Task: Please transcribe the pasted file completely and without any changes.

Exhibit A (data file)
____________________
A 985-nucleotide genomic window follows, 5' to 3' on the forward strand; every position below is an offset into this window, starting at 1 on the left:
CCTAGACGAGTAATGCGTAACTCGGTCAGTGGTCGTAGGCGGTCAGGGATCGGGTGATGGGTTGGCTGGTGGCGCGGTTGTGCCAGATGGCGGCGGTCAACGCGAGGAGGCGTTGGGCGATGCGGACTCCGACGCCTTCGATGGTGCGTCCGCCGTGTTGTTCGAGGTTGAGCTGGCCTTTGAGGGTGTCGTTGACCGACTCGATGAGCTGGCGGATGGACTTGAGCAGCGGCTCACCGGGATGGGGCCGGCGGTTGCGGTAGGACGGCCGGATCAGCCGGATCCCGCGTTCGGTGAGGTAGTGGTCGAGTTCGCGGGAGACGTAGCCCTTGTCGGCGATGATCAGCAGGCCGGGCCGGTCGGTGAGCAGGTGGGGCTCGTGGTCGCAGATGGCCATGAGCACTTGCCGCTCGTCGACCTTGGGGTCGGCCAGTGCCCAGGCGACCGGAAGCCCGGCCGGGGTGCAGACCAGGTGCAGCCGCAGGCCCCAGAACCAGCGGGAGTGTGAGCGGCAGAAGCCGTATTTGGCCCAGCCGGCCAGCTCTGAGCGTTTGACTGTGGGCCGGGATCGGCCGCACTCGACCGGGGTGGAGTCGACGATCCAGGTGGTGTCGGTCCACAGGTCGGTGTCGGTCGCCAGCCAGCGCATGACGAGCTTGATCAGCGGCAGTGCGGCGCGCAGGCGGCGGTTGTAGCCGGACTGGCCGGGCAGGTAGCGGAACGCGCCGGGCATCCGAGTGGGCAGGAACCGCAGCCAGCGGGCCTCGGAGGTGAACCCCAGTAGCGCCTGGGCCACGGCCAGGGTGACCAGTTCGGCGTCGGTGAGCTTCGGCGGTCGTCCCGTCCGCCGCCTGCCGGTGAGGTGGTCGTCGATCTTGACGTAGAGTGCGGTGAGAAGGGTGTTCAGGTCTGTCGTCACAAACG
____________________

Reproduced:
A 985-nucleotide genomic window follows, 5' to 3' on the forward strand; every position below is an offset into this window, starting at 1 on the left:
CCTAGACGAGTAATGCGTAACTCGGTCAGTGGTCGTAGGCGGTCAGGGATCGGGTGATGGGTTGGCTGGTGGCGCGGTTGTGCCAGATGGCGGCGGTCAACGCGAGGAGGCGTTGGGCGATGCGGACTCCGACGCCTTCGATGGTGCGTCCGCCGTGTTGTTCGAGGTTGAGCTGGCCTTTGAGGGTGTCGTTGACCGACTCGATGAGCTGGCGGATGGACTTGAGCAGCGGCTCACCGGGATGGGGCCGGCGGTTGCGGTAGGACGGCCGGATCAGCCGGATCCCGCGTTCGGTGAGGTAGTGGTCGAGTTCGCGGGAGACGTAGCCCTTGTCGGCGATGATCAGCAGGCCGGGCCGGTCGGTGAGCAGGTGGGGCTCGTGGTCGCAGATGGCCATGAGCACTTGCCGCTCGTCGACCTTGGGGTCGGCCAGTGCCCAGGCGACCGGAAGCCCGGCCGGGGTGCAGACCAGGTGCAGCCGCAGGCCCCAGAACCAGCGGGAGTGTGAGCGGCAGAAGCCGTATTTGGCCCAGCCGGCCAGCTCTGAGCGTTTGACTGTGGGCCGGGATCGGCCGCACTCGACCGGGGTGGAGTCGACGATCCAGGTGGTGTCGGTCCACAGGTCGGTGTCGGTCGCCAGCCAGCGCATGACGAGCTTGATCAGCGGCAGTGCGGCGCGCAGGCGGCGGTTGTAGCCGGACTGGCCGGGCAGGTAGCGGAACGCGCCGGGCATCCGAGTGGGCAGGAACCGCAGCCAGCGGGCCTCGGAGGTGAACCCCAGTAGCGCCTGGGCCACGGCCAGGGTGACCAGTTCGGCGTCGGTGAGCTTCGGCGGTCGTCCCGTCCGCCGCCTGCCGGTGAGGTGGTCGTCGATCTTGACGTAGAGTGCGGTGAGAAGGGTGTTCAGGTCTGTCGTCACAAACG